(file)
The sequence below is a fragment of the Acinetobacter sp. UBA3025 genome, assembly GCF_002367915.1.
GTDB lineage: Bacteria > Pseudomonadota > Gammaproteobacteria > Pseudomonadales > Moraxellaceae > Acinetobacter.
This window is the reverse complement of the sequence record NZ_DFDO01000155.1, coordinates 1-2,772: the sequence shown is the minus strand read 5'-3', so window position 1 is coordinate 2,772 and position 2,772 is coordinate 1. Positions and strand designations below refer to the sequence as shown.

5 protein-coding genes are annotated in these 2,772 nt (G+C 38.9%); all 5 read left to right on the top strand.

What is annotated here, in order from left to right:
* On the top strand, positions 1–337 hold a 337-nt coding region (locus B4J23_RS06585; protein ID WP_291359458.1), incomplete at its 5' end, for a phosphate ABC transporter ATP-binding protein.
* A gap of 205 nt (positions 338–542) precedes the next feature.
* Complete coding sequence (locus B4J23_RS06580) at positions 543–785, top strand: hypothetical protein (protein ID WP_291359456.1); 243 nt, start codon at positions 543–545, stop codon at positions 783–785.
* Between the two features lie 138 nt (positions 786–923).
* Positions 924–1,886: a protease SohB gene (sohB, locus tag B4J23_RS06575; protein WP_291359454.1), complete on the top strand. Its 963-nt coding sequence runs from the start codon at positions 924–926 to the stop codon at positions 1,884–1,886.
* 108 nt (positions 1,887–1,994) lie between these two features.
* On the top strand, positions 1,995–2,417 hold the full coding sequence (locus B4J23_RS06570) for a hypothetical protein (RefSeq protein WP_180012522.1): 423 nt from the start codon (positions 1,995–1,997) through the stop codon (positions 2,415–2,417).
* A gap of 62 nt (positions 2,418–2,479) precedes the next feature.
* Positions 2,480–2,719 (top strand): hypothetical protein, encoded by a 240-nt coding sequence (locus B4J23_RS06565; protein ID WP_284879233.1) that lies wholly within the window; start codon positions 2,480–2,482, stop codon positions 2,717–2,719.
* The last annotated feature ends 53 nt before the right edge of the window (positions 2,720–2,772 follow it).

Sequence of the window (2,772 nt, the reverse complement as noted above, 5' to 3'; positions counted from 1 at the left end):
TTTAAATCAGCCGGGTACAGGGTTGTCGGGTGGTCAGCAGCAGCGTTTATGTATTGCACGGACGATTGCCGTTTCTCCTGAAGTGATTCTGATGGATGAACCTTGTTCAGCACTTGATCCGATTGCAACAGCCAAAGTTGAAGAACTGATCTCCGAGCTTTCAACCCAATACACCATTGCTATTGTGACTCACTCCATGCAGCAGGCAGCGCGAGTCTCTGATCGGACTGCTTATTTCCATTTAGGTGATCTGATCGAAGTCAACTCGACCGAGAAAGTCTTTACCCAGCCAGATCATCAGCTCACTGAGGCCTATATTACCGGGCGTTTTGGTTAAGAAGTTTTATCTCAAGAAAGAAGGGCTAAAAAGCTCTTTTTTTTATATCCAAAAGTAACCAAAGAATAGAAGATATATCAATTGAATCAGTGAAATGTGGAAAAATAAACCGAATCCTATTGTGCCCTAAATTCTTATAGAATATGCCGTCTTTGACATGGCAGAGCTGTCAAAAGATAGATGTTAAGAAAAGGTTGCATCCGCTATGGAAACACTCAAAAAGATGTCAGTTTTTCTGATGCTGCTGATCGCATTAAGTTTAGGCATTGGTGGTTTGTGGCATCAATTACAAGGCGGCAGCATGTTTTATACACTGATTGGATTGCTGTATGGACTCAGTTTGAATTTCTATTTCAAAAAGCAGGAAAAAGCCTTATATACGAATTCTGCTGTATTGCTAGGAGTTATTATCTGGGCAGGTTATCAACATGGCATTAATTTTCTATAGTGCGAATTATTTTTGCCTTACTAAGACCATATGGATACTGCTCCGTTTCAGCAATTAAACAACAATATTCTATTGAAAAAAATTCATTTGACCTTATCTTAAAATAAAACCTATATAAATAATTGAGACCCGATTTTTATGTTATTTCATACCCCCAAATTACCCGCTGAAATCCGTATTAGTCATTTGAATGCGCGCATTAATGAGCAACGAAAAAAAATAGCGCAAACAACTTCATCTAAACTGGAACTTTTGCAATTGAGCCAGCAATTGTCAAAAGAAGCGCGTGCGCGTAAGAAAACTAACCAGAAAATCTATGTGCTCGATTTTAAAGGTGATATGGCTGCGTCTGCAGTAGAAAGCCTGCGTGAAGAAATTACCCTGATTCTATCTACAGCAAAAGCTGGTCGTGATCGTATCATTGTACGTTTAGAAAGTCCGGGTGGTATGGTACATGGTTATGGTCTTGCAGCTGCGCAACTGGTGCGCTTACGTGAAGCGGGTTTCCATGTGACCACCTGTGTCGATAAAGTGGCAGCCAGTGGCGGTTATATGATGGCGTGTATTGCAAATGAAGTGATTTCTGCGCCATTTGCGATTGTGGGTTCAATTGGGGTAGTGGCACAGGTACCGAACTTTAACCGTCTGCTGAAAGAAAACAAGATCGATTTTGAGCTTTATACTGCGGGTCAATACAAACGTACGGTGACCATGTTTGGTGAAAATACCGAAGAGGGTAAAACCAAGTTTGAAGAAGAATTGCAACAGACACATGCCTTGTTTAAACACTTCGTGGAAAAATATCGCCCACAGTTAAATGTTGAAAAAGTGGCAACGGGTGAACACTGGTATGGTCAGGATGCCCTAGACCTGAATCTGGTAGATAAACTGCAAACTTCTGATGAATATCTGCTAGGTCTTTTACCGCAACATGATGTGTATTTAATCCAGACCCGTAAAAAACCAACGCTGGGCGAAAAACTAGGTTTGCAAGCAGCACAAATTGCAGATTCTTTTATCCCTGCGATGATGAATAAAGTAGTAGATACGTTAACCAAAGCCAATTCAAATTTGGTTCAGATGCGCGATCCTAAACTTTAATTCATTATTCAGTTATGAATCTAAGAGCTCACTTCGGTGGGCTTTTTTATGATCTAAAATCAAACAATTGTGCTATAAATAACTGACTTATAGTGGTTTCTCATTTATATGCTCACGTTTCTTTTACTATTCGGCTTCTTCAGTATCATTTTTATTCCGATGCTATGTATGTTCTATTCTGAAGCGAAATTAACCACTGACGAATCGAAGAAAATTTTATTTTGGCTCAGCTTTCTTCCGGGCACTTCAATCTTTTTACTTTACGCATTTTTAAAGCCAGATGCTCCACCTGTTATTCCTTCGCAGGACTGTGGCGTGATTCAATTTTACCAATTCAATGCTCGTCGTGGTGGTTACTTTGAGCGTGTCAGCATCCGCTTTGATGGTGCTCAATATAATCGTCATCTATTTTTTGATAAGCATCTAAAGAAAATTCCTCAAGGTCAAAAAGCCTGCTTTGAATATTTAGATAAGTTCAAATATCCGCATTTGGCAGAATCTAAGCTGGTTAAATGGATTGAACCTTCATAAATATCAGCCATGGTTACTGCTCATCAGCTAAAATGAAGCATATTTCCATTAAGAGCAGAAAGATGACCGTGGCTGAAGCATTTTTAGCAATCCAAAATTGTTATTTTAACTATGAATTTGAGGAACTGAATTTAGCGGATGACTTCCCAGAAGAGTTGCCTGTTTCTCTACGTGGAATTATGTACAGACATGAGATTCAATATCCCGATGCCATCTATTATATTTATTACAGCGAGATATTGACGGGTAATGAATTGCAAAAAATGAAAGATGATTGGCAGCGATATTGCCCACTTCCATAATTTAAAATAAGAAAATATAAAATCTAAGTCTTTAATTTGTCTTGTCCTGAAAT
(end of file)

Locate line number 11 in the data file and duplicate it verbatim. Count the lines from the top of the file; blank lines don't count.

* 108 nt (positions 1,887–1,994) lie between these two features.